The MSST is currently maintained by the MSST Committee. It is made up of volunteers from BMI, the State Instructional Materials Review Association and Educational Publishers. BMI provides a 120-page guide to MSST standards on their website.
Those standards include regulations on things like:
- Types of binding
- Quality of adhesives
- What can be printed on the endsheets
- How easily the paper tears
- Color of paper (only shades of white)
- Tightbacking (the process by which the spine of the book block is affixed to its case with a strong adhesive so it doesn’t tear away from the case)
- Gauzing (gauzing is a rigorous cheesecloth material that can be penetrated by adhesive and is used to strengthen the construction of the book)
MSST aims to define quality standards for elementary and secondary school textbooks, ensuring longevity and durability. Although MSST does not dictate manufacturing methods, it sets benchmarks to which manufacturers must comply.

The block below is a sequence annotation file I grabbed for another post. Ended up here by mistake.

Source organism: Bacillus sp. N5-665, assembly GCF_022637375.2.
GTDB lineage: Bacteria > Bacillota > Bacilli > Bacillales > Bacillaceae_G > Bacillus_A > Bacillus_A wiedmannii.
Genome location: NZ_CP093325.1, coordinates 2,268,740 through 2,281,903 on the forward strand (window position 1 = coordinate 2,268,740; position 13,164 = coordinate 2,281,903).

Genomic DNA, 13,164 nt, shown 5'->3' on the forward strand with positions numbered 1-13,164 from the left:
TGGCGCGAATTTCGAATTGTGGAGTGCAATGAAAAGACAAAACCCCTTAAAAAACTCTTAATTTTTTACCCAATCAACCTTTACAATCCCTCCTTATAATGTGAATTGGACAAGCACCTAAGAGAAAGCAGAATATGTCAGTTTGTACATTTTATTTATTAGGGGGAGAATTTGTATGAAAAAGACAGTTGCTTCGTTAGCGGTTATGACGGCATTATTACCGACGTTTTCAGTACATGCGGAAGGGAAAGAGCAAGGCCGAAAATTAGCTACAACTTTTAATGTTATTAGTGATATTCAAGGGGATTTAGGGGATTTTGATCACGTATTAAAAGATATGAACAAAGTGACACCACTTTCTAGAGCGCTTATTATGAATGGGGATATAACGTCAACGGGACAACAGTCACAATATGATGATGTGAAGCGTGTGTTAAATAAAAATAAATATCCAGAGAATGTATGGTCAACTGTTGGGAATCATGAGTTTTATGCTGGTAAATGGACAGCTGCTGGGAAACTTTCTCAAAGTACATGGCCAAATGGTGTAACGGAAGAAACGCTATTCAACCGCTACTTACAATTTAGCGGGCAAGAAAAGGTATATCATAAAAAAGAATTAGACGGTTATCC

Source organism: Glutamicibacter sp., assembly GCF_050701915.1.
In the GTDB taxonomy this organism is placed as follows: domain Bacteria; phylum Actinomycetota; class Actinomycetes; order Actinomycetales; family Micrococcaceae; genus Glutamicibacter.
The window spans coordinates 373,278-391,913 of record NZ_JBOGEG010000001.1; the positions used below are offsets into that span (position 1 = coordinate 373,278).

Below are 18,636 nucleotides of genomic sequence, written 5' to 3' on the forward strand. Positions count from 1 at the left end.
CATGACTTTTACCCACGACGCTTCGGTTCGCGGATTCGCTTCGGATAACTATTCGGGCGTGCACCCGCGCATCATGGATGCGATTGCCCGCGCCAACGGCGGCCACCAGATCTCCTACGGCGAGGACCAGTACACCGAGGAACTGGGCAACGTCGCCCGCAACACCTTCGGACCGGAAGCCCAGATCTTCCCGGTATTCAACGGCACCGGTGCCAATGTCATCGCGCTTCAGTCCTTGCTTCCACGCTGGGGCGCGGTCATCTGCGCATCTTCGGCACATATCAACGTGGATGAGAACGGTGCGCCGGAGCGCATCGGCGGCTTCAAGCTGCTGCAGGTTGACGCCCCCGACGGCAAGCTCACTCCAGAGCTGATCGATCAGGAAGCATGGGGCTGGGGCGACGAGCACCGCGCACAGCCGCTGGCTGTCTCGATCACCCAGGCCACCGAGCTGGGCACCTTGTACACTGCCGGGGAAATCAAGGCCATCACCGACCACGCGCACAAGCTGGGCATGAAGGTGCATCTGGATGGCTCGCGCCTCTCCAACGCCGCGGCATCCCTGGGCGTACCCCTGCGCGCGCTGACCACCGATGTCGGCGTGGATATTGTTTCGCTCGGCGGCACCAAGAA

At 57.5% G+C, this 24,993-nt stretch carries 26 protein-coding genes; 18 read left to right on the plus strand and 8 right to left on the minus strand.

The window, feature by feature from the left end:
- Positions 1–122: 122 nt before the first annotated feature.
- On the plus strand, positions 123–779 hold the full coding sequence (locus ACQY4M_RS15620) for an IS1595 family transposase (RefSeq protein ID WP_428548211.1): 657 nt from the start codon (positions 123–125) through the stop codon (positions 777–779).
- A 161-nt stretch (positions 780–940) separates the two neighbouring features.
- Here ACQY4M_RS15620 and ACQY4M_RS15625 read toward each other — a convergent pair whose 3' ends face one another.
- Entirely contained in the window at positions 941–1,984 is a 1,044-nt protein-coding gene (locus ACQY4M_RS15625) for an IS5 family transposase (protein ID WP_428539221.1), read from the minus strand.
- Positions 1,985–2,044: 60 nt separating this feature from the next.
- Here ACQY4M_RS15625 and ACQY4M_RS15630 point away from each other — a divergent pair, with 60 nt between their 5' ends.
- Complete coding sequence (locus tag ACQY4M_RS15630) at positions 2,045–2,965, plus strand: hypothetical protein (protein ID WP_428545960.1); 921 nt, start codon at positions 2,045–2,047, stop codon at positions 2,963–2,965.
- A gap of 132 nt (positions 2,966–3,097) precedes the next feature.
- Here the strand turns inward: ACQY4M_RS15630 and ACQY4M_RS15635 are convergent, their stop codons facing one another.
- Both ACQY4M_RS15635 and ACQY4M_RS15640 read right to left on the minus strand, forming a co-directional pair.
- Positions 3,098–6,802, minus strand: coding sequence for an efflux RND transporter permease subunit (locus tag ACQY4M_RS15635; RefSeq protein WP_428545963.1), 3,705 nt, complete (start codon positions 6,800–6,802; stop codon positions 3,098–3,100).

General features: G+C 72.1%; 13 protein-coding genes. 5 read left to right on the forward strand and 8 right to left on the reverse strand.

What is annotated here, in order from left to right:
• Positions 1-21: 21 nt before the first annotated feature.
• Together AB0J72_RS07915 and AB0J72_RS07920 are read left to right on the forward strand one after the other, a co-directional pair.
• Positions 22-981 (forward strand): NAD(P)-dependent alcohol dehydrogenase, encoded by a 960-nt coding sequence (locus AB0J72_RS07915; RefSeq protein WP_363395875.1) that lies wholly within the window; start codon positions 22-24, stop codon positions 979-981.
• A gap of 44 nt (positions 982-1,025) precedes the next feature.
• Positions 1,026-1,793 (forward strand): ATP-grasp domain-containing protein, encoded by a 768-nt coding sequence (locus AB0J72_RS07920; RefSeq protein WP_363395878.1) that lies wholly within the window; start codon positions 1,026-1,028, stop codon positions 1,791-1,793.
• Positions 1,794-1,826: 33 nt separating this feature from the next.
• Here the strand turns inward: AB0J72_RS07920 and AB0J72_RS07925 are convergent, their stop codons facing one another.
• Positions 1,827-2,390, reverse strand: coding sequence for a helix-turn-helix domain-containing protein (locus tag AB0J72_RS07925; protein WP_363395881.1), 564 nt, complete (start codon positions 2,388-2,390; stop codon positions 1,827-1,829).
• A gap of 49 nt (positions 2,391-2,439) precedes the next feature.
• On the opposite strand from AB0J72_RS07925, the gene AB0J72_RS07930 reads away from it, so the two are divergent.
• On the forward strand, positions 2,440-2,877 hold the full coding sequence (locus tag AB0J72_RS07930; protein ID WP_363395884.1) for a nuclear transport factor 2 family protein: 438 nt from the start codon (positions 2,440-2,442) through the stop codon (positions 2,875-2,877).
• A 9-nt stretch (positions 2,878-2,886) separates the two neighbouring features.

Books subject to the MSST guidelines are hardcover textbooks and non-consumable books. Other educational resources like workbooks and teachers’ editions are not held to these standards.
Importance of the Educational Book Market
The educational book market holds significant importance due to its role in providing essential learning resources to students and educators. Educational books serve as a fundamental pillar of the education system, enabling effective teaching and learning experiences. It’s also a huge subset of the overall book market, whether measured by revenue/spend or units produced.
How It’s Going
According to the Association of American Publishers, overall book publishing revenues reached an all-time high of $29.3 billion in 2021. El-Hi and Higher Education were a significant segment of the overall market.
- The El-Hi category revenue increased 25.3%, from $3.8 billion in 2020 to $4.8 billion in 2021. This notable increase was likely driven by students’ return to in-classroom learning following the COVID shutdowns of 2020.
- Higher Education revenue grew 2.8%, from $3.1 billion in 2020 to $3.2 billion in 2021.
- The pre-COVID numbers from 2019 were also promising, with El-Hi education revenue at $4.4 billion, a 30.7% increase over 2018. Higher education hadn’t been performing quite as well. The 2019 revenue was $3.3 billion, down 10.3% from 2018.